Shots in the Dark

A new day is upon us.  Again.  Hope springs eternal in Buffalo (at least until the seasons begin), but this year feels different.  I don’t know if it’s the luck of the lottery balls, or the shedding of a few old pieces, or the rise of the kids — something is going to break in favor of the Sabres this year.  It’s about time, dontcha think?

Then again, I feel like I say this every year, so my expectations are low.  Indeed, the point of this post is to make another set of wildly inaccurate predictions for the final standings of the 2018-19 NHL season.  I wasn’t particularly close last year, but that never stops me from trying again.  At least this year, I waited until the preseason was finished — many a game-changing performance or injury is “accounted for” here, so these should be closer to right, right?  Without further ado or opining, here they are:

Like last year, I reset the teams to normal by inverting their PDO number, and a rough estimate of the point effects of man-games lost to injury.  From there, I added a coefficient based on my impression of their offseason moves, and finally a gut fudge factor, wherein I basically ignored everything that came before it and set the team’s points based on how close or far off I thought the previous output point total was.  It’s an extremely effective method, and is sure to be fool proof.

Obviously, hockey is just about entirely random.  Injuries can affect the same team twice in a row; PDO can also remain sky high for just about no reason.  And of course, unproven players can have a massive effect on a team’s fortunes.  When you’ve got a whole roster of unproven guys, you just might go to the Stanley Cup Final against literally all odds.

 

Now, how to justify this?  Let’s go down the list, starting in the East.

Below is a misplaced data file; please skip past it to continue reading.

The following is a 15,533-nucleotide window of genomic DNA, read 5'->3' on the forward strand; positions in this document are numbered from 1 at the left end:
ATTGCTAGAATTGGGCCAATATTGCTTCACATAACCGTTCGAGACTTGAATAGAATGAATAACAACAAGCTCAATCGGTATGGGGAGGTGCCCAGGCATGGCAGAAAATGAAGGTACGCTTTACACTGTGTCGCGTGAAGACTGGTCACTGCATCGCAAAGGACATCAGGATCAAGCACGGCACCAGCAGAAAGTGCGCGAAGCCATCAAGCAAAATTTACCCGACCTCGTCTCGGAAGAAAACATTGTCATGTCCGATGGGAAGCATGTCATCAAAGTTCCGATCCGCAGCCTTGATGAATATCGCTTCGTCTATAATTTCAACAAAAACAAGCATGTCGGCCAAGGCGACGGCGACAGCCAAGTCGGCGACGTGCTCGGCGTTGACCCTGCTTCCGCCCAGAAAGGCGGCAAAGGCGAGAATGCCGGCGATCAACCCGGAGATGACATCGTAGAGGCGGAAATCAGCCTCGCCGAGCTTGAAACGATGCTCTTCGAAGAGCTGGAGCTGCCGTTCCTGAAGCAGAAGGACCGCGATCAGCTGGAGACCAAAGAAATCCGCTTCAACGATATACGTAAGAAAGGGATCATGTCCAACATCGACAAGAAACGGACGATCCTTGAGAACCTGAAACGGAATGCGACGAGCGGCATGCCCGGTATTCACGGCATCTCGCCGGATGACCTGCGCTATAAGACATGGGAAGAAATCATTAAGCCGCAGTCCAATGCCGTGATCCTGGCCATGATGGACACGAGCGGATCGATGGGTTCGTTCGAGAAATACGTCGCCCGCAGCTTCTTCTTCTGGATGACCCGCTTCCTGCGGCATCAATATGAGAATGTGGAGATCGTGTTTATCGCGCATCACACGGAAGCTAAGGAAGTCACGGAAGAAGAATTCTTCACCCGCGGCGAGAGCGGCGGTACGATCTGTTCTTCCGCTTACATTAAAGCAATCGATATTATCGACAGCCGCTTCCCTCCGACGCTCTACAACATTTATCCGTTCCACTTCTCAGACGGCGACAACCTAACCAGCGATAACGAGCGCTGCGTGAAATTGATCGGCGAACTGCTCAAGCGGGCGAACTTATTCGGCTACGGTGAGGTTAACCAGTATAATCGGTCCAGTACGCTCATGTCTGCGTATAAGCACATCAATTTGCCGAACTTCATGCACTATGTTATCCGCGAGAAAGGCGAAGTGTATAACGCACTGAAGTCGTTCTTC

I don’t know that the Maple Leafs are truly the best team in the Eastern Conference, but that offensive firepower is scary.  The Lightning follow up closely, and it’s sure to be these two fighting for tops in the Atlantic all year.  The Panthers are a team on the rise, and the efforts of last year’s second half showed they can compete when needed; I have them surpassing an aging Bruins team that didn’t do much this offseason.  Also I want that intra-Florida first round series so bad.  In the Metro, I am going with a dark horse Philadelphia team to win the division.  Praise be to our lord Gritty.  The Capitals’ Stanley Cup hangover will follow them a bit, but they’ll finish second ahead of a Pittsburgh team that, like Boston, seemed to get worse this offseason.  Finally, I’ve heard (and seen) nothing but good things about the Hurricanes’ youngsters this year.  With a new coach and a new outlook, they might just make it into the playoffs after a nine season absence.  I know, I said that last year too…

The non-playoff teams in the East weren’t so tough.  Columbus squeaks out of the picture as UFA troubles cause too much distraction.  The Sabres take a giant leap forward (you know, like I predicted last season), but it’s still not quite enough to get into the wild card.  The Devils don’t have much depth outside of Taylor Hall, so they don’t quite pull off the miracle run again.  The Islanders are a shock to be this high, to be honest, given what they’ve lost, but they’ve also gained a rock solid coach and have the reigning Calder Trophy winner.  The Habs, Rangers, and Red Wings are all rebuilding and have shed some serious talent this summer, so into the basement you go.

And then there’s Ottawa, in a relegation league of their own.  Yikes.

In the West, we’ve got old favorites the Winnipeg Jets taking the conference and the Presidents’ Trophy, followed closely in the race for the latter by the aging but dynamic San Jose Sharks, now featuring Erik Karlsson.  Nashville continues to stay near the top of the league with a wide open Cup window, as does Vegas.  The Golden Knights’ luck wears off a little and they slip a healthy amount, but it’s still enough to finish second in a relatively weak Pacific.  St. Louis roars back into the playoffs after an offseason overhaul, while the Ducks trend backwards due to age and injuries already sustained this preseason.  In the wildcards are two possible surprises: Dallas, whom I’d incorrectly picked to win the west last season, sneaks in on the backs of a new coach and returning Russian talent, and the strengthened Arizona Coyotes break a six year playoff drought by continuing the scoring pace they finished with last year.